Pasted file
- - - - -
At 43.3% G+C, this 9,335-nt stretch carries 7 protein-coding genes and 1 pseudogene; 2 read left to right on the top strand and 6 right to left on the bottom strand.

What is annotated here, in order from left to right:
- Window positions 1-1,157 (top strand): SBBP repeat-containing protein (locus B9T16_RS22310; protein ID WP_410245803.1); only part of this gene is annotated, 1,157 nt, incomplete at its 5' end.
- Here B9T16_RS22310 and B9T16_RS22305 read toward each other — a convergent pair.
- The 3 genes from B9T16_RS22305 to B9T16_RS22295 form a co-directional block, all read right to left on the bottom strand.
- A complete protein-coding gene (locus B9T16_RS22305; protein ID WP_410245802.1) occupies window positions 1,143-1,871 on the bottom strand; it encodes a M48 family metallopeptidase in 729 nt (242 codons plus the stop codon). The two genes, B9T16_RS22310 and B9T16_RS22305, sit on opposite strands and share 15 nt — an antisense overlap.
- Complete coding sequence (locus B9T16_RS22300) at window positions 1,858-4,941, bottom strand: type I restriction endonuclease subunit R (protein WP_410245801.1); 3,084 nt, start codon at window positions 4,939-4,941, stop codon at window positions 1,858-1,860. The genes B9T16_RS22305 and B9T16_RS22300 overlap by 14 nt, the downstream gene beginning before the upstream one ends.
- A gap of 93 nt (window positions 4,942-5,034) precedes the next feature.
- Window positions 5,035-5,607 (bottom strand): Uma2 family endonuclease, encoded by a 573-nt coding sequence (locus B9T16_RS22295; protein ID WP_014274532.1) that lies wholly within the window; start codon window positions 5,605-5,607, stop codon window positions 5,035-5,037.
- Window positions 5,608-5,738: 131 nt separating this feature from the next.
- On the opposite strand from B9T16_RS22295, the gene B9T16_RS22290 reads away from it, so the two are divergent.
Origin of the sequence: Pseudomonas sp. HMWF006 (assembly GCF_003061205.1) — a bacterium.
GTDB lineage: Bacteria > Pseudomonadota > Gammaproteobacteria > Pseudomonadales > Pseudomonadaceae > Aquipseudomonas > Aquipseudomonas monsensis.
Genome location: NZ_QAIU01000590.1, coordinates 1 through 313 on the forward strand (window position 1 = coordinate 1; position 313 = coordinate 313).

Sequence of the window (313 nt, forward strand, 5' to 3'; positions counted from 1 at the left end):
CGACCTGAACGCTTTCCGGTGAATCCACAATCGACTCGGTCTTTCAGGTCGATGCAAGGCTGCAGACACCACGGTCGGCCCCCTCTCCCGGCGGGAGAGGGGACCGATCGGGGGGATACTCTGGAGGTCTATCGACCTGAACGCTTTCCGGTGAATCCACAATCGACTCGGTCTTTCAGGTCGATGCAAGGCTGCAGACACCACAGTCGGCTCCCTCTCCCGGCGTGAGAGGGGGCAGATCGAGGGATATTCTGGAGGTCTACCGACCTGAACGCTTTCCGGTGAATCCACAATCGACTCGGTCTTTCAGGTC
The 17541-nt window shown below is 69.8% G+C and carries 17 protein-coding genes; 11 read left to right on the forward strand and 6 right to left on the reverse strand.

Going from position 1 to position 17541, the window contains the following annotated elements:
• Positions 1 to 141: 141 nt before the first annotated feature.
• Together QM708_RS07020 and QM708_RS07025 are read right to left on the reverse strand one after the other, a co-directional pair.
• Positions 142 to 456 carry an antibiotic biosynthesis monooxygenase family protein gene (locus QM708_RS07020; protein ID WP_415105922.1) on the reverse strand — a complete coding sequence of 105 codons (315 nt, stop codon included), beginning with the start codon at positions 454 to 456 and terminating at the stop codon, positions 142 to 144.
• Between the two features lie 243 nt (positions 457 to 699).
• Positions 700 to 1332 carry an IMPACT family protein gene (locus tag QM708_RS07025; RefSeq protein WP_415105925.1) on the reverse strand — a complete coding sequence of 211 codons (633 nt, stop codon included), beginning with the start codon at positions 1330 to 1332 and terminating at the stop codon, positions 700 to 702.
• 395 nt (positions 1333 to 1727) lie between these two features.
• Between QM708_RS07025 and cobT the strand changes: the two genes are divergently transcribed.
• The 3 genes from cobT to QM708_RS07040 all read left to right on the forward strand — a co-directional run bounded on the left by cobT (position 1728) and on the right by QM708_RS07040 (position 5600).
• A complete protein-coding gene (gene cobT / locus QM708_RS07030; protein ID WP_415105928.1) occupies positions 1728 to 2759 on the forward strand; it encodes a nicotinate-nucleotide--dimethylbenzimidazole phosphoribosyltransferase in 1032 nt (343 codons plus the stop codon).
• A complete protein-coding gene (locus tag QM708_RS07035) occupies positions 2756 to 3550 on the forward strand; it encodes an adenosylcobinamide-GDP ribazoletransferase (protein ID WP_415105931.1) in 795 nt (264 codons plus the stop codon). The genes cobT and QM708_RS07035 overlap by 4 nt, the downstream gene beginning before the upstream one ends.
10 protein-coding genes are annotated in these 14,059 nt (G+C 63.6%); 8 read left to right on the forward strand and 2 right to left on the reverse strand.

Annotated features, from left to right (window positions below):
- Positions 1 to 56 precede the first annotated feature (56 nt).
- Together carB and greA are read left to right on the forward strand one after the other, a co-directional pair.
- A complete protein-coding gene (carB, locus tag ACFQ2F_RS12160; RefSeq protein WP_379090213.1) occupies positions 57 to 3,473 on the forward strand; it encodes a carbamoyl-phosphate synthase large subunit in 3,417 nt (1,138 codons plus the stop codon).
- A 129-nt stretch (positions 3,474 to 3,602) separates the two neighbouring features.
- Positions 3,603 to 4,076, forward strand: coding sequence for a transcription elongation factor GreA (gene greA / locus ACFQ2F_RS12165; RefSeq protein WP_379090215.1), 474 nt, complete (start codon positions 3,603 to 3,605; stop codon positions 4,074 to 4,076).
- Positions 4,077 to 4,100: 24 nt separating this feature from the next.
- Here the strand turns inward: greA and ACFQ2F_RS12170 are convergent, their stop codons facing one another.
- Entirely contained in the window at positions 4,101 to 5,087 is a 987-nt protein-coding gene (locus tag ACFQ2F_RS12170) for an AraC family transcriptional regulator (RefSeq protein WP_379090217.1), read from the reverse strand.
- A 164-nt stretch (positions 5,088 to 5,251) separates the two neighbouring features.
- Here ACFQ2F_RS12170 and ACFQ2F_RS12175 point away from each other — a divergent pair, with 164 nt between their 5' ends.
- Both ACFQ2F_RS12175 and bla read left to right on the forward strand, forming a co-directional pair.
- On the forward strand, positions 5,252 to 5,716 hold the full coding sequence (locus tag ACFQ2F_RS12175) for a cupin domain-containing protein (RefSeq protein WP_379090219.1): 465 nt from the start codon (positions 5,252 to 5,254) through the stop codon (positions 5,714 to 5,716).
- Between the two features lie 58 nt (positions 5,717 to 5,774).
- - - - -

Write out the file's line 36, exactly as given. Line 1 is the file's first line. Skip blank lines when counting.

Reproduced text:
- Positions 4,077 to 4,100: 24 nt separating this feature from the next.